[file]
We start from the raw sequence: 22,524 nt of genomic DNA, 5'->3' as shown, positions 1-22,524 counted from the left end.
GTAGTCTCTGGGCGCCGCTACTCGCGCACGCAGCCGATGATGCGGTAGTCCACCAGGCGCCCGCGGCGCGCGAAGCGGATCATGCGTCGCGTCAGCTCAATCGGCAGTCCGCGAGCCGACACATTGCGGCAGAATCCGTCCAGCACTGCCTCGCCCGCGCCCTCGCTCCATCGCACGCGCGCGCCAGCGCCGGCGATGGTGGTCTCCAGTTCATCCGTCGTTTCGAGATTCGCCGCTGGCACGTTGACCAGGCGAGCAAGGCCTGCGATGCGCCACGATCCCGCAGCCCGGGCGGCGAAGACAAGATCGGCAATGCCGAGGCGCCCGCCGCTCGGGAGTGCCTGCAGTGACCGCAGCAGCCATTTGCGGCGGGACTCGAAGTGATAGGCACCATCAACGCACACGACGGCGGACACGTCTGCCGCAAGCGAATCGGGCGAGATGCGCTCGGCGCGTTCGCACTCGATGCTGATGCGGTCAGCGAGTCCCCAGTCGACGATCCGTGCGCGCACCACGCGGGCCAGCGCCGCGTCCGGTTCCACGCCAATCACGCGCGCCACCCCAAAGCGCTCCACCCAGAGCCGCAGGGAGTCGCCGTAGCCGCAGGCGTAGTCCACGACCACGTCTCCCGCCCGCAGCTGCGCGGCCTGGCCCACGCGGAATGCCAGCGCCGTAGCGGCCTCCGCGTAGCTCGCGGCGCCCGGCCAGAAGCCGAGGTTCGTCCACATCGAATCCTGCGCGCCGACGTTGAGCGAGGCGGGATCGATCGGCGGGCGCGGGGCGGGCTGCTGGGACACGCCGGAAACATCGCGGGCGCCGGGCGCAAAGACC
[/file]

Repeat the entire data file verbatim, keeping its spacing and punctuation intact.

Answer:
We start from the raw sequence: 22,524 nt of genomic DNA, 5'->3' as shown, positions 1-22,524 counted from the left end.
GTAGTCTCTGGGCGCCGCTACTCGCGCACGCAGCCGATGATGCGGTAGTCCACCAGGCGCCCGCGGCGCGCGAAGCGGATCATGCGTCGCGTCAGCTCAATCGGCAGTCCGCGAGCCGACACATTGCGGCAGAATCCGTCCAGCACTGCCTCGCCCGCGCCCTCGCTCCATCGCACGCGCGCGCCAGCGCCGGCGATGGTGGTCTCCAGTTCATCCGTCGTTTCGAGATTCGCCGCTGGCACGTTGACCAGGCGAGCAAGGCCTGCGATGCGCCACGATCCCGCAGCCCGGGCGGCGAAGACAAGATCGGCAATGCCGAGGCGCCCGCCGCTCGGGAGTGCCTGCAGTGACCGCAGCAGCCATTTGCGGCGGGACTCGAAGTGATAGGCACCATCAACGCACACGACGGCGGACACGTCTGCCGCAAGCGAATCGGGCGAGATGCGCTCGGCGCGTTCGCACTCGATGCTGATGCGGTCAGCGAGTCCCCAGTCGACGATCCGTGCGCGCACCACGCGGGCCAGCGCCGCGTCCGGTTCCACGCCAATCACGCGCGCCACCCCAAAGCGCTCCACCCAGAGCCGCAGGGAGTCGCCGTAGCCGCAGGCGTAGTCCACGACCACGTCTCCCGCCCGCAGCTGCGCGGCCTGGCCCACGCGGAATGCCAGCGCCGTAGCGGCCTCCGCGTAGCTCGCGGCGCCCGGCCAGAAGCCGAGGTTCGTCCACATCGAATCCTGCGCGCCGACGTTGAGCGAGGCGGGATCGATCGGCGGGCGCGGGGCGGGCTGCTGGGACACGCCGGAAACATCGCGGGCGCCGGGCGCAAAGACC